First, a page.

Things have not been going very well for Paul Weyrich lately. First, he endorsed Mitt Romney for President, but when Romney was forced to drop out, he threw his support behind Mike Huckabee. Then, when Huckabee too dropped out, Weyrich apparently had a crisis of conscience and confessed his sins to his allies on the Right at a meeting in New Orleans last monthy:
Weyrich, a Romney supporter and one of those Farris had chastised for not supporting Huckabee, steered his wheelchair to the front of the room and slowly turned to face his compatriots. In a voice barely above a whisper, he said, “Friends, before all of you and before almighty God, I want to say I was wrong.”
In a quiet, brief, but passionate speech, Weyrich essentially confessed that he and the other leaders should have backed Huckabee, a candidate who shared their values more fully than any other candidate in a generation. He agreed with Farris that many conservative leaders had blown it. By chasing other candidates with greater visibility, they failed to see what many of their supporters in the trenches saw clearly: Huckabee was their guy.
In what was perceived to be a public act of penance for his earlier support of Romney, Weyrich signed on to an ad warning John McCain that the idea of naming Romney as his running mate was “utterly unacceptable” and that doing so would destroy the GOP’s long-standing ties with its right-wing base.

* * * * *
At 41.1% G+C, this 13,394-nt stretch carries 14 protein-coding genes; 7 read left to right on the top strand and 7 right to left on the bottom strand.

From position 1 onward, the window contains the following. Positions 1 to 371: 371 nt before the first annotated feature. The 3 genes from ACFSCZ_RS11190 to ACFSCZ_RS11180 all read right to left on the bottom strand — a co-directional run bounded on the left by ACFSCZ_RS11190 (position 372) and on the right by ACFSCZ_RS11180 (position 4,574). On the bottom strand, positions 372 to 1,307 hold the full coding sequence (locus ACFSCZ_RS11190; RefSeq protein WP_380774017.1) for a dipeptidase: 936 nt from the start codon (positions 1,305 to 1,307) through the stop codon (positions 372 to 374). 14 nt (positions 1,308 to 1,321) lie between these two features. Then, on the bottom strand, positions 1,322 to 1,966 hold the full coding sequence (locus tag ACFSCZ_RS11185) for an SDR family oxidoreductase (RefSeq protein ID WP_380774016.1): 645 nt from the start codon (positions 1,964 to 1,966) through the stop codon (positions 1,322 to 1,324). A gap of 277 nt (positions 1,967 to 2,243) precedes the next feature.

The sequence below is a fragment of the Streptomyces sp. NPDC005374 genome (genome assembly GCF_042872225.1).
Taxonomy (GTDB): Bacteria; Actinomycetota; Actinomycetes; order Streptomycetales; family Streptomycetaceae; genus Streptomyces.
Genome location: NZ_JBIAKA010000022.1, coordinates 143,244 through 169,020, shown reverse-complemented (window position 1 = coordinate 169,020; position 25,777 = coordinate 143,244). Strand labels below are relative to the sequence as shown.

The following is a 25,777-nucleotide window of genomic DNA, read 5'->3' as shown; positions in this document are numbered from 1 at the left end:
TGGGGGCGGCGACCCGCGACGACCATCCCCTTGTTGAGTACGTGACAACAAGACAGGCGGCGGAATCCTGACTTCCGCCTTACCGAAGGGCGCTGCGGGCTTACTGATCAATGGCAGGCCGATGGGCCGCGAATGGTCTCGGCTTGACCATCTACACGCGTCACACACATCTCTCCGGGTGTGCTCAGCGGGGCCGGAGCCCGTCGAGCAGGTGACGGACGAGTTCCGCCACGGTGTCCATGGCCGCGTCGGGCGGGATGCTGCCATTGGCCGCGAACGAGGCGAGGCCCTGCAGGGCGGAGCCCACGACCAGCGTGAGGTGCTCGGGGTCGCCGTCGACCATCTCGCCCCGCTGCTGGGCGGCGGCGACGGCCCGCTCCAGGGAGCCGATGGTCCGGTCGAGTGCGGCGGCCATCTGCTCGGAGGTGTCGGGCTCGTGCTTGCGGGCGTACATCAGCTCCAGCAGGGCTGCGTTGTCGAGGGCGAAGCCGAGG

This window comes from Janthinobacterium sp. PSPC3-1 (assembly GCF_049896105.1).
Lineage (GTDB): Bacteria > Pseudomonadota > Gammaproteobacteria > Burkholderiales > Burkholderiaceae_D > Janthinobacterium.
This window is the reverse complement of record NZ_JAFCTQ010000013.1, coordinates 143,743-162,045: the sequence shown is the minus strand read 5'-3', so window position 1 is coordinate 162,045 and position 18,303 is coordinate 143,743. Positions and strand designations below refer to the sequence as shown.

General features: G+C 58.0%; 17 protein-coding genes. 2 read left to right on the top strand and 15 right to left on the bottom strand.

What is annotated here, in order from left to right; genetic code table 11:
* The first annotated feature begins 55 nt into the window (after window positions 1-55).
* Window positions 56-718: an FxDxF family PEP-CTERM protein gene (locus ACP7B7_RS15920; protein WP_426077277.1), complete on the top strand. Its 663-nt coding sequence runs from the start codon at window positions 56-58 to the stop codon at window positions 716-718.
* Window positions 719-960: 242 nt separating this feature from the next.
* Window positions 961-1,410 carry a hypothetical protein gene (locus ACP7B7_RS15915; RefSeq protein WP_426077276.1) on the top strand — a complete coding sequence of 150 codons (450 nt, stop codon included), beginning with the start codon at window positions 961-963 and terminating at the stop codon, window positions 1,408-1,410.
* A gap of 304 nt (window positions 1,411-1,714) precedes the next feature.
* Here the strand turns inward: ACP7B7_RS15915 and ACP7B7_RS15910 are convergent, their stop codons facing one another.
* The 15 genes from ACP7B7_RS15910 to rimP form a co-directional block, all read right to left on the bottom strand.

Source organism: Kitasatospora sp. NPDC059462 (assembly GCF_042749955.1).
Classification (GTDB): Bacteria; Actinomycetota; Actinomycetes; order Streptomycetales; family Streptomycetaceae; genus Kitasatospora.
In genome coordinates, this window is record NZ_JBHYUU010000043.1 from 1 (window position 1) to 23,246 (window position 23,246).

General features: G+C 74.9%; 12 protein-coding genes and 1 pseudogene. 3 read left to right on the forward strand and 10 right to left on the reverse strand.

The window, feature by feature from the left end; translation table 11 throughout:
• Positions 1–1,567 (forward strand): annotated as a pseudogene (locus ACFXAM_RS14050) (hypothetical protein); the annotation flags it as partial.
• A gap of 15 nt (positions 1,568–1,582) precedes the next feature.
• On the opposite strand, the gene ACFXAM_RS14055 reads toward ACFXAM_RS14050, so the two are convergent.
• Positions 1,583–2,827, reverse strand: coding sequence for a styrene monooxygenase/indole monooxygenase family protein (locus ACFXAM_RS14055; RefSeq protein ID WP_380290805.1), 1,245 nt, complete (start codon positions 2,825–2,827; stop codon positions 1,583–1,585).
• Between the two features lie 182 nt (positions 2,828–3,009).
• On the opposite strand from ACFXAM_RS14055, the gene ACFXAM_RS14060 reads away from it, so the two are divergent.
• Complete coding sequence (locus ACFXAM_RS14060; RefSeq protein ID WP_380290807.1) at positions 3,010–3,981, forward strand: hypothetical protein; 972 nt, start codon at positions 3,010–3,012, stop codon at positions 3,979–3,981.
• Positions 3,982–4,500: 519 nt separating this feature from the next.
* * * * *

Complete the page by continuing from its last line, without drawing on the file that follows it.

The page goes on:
And that seemed to be the end of it … until The American Mind reported that Weyrich’s Free Congress Foundation had quietly sent out a press release trying to distance Weyrich from the anti-Romney ad:
Recently I received a phone call from someone asking if former Massachusetts Governor Mitt Romney should be Arizona Senator John McCain’s selection for Vice President of the United States.
I said, “No” because I did not think this was the best path for Romney right now; nor was it, in my view, the right fit for McCain. My understanding was that this was to be a personal letter to the Senator; it was not clear to me that this was to be an advertisement.
Thus, I now request that my involvement in this effort be disregarded as this effort to influence the Senator moves on.
If Weyrich is to be believed, he either didn’t read the letter or didn’t know that it was going to be made public. Of course, even if that was the case, the text of the ad, with Weyrich’s signature attached, was made public a few days before it ran, giving him plenty of time to disavow it or demand that his name be removed. He did neither, choosing instead to furtively issue a press release to a conservative blog begging that his role in this entire imbroglio simply be “disregarded.”